Abstracting MySql results in PHP

If there is one thing a web server does everyday it iss connecting to the database. I have been using PHP for many years now, but if you ask me to write a script to fetch data from the database I couldn't do it without going back to the Ultimate PHP manual to find a few examples first.

I can never remember which is the correct function to use; mysqli_fetch_array, mysqli_fetch_row, or mysqli_fetch_assoc. A little trip to Google always help but I think it is not something we should be worrying about every time we want to write a query.

Here is an example of writing it all from scratch:

$con = new mysqli('localhost','username','password','database');

// stop if there is an error; 
if ($con->connect_error){ // improve your error handler for extra points
    die("$con->connect_errno: $con->connect_error"); 

// a simple query
$sql = "SELECT * FROM blog_post WHERE date_added > '2013-12-31' ";

// get the data from the database
$result = $con->query($sql);

// Now lets display it on the page.
while (($row = $result->fetch_array()) !== false){
    echo $row["id"]. " : ". $row["title"]. " @ ". $row['date_added']."\n";

This works, but I have no intention of rewriting this every time I need to connect to run a query. Actually, I think it is because of this style of writing that we still see people using the deprecated mysql_* functions. We need to move this piece of code out of sight and when we need to get data we don't care how to connect to database, just return the data. So let's create a class that does just that for us. We pass it the query and it returns the data, period!

class DataManager {

    private static $host = "localhost";
    private static $user = "user";
    private static $pass = "pass";
    private static $dbname = "testdb";
    private static $con;

    private static  function connect(){
        if (self::$con){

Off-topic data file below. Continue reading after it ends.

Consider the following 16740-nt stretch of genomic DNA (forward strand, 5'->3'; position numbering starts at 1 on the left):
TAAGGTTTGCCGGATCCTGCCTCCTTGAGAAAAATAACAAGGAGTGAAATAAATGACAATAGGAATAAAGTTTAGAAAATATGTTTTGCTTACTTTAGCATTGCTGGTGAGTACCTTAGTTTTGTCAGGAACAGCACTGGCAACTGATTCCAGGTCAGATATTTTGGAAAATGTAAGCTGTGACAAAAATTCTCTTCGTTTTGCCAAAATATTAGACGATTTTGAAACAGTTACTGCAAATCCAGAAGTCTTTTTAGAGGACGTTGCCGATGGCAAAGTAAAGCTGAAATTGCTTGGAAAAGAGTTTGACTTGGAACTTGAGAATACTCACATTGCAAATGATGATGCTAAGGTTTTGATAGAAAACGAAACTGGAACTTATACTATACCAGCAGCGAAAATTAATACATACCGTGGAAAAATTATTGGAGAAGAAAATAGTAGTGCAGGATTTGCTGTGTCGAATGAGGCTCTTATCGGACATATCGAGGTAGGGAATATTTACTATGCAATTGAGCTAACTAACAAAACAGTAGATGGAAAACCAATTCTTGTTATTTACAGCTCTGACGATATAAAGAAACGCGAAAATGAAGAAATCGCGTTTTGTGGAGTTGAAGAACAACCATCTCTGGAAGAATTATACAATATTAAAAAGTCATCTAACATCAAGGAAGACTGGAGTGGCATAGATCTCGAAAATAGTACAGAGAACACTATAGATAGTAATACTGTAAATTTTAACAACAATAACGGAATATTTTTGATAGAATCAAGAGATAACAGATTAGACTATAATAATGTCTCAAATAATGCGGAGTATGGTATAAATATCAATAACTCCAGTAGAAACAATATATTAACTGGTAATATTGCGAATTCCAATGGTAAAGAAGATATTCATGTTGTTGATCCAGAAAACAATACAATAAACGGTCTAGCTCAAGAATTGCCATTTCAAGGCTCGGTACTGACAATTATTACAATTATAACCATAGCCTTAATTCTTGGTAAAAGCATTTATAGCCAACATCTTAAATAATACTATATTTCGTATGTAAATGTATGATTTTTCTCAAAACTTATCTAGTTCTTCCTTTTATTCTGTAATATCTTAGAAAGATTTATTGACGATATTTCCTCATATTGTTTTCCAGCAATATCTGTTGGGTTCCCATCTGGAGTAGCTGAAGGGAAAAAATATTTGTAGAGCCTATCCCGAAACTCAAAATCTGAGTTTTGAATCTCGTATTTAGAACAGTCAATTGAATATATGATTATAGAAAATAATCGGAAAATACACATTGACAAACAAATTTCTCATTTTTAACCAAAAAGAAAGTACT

return self::$con;
        self::$con = new mysqli(self::$host,self::$user,self::$pass,self::$dbname);

        if (!self::$con){
            // throw error here using your own error handler
            // or you can use die.
            // But no respectable application would use die to handle errors

        return self::$con;

    public static function query($sql){
        $con = self::connect();

        $result = $con->query($sql);

        if (!$result){
            // Then there is probably an error in the query
            // Add a nice error handler here
            echo "He's dead jim... he is dead\nIn this query:\"<i>$sql</i>\"\n$con->error";
        if (isset($result->field_count) && $result->field_count == 0){
            return false;

        $group = array();
        while (($r = $result->fetch_object()) != false){
            $group[] = $r;
        return $group;

    public static function escape($string){
        $con = self::connect();
        return $con->real_escape_string($string);

So this is the gist of it. When you have to run a query now, all you care about is the query. You don't think about the process:

$sql = "SELECT * 
        FROM posts 
        WHERE date_published > '2013-12-31' 
        LIMIT 10";
$newPosts = DataManager::query($sql);

All the fields returned by the query will be available to you in the $newPosts array objects.

<?php foreach ($newPosts as $post):?>
    <h1><?php echo $post->title?></h1>
    <span><?php echo $post->date_published?></span>
    <p><?php echo $post->description?></p>
<?php endforeach; ?>

Note: In a real world example, you never print the data directly on the page. You make sure it is sanitized to prevent cross site scripting.


There are no comments added yet.

Let's hear your thoughts

For my eyes only